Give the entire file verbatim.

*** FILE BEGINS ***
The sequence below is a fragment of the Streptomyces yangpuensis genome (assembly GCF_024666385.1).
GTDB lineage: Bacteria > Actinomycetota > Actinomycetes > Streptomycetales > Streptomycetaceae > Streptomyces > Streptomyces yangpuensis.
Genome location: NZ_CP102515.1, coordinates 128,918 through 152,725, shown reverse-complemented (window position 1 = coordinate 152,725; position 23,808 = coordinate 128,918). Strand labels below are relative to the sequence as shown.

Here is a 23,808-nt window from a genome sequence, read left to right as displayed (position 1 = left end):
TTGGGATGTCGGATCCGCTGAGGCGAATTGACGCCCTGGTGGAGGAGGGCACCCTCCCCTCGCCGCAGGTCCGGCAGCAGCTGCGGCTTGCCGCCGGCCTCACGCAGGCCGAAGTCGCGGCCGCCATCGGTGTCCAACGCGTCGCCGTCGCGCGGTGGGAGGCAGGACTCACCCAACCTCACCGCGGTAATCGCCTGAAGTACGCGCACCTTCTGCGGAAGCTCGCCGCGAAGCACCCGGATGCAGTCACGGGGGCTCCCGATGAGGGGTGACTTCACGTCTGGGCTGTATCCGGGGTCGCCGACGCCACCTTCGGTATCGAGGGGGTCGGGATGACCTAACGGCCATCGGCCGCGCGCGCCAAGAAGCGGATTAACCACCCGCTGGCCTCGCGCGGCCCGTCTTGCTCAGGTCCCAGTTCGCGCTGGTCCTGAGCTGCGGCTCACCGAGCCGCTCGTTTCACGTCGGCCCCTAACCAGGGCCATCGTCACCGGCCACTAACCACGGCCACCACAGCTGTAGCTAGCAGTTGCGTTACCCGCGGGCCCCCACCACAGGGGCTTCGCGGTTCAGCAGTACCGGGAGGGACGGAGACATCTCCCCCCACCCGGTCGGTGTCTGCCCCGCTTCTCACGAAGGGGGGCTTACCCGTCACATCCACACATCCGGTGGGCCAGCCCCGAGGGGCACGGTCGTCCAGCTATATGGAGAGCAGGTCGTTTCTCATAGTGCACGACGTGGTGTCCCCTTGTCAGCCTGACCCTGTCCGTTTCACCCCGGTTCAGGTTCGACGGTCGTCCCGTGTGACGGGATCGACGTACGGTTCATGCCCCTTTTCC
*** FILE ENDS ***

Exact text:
The sequence below is a fragment of the Streptomyces yangpuensis genome (assembly GCF_024666385.1).
GTDB lineage: Bacteria > Actinomycetota > Actinomycetes > Streptomycetales > Streptomycetaceae > Streptomyces > Streptomyces yangpuensis.
Genome location: NZ_CP102515.1, coordinates 128,918 through 152,725, shown reverse-complemented (window position 1 = coordinate 152,725; position 23,808 = coordinate 128,918). Strand labels below are relative to the sequence as shown.

Here is a 23,808-nt window from a genome sequence, read left to right as displayed (position 1 = left end):
TTGGGATGTCGGATCCGCTGAGGCGAATTGACGCCCTGGTGGAGGAGGGCACCCTCCCCTCGCCGCAGGTCCGGCAGCAGCTGCGGCTTGCCGCCGGCCTCACGCAGGCCGAAGTCGCGGCCGCCATCGGTGTCCAACGCGTCGCCGTCGCGCGGTGGGAGGCAGGACTCACCCAACCTCACCGCGGTAATCGCCTGAAGTACGCGCACCTTCTGCGGAAGCTCGCCGCGAAGCACCCGGATGCAGTCACGGGGGCTCCCGATGAGGGGTGACTTCACGTCTGGGCTGTATCCGGGGTCGCCGACGCCACCTTCGGTATCGAGGGGGTCGGGATGACCTAACGGCCATCGGCCGCGCGCGCCAAGAAGCGGATTAACCACCCGCTGGCCTCGCGCGGCCCGTCTTGCTCAGGTCCCAGTTCGCGCTGGTCCTGAGCTGCGGCTCACCGAGCCGCTCGTTTCACGTCGGCCCCTAACCAGGGCCATCGTCACCGGCCACTAACCACGGCCACCACAGCTGTAGCTAGCAGTTGCGTTACCCGCGGGCCCCCACCACAGGGGCTTCGCGGTTCAGCAGTACCGGGAGGGACGGAGACATCTCCCCCCACCCGGTCGGTGTCTGCCCCGCTTCTCACGAAGGGGGGCTTACCCGTCACATCCACACATCCGGTGGGCCAGCCCCGAGGGGCACGGTCGTCCAGCTATATGGAGAGCAGGTCGTTTCTCATAGTGCACGACGTGGTGTCCCCTTGTCAGCCTGACCCTGTCCGTTTCACCCCGGTTCAGGTTCGACGGTCGTCCCGTGTGACGGGATCGACGTACGGTTCATGCCCCTTTTCC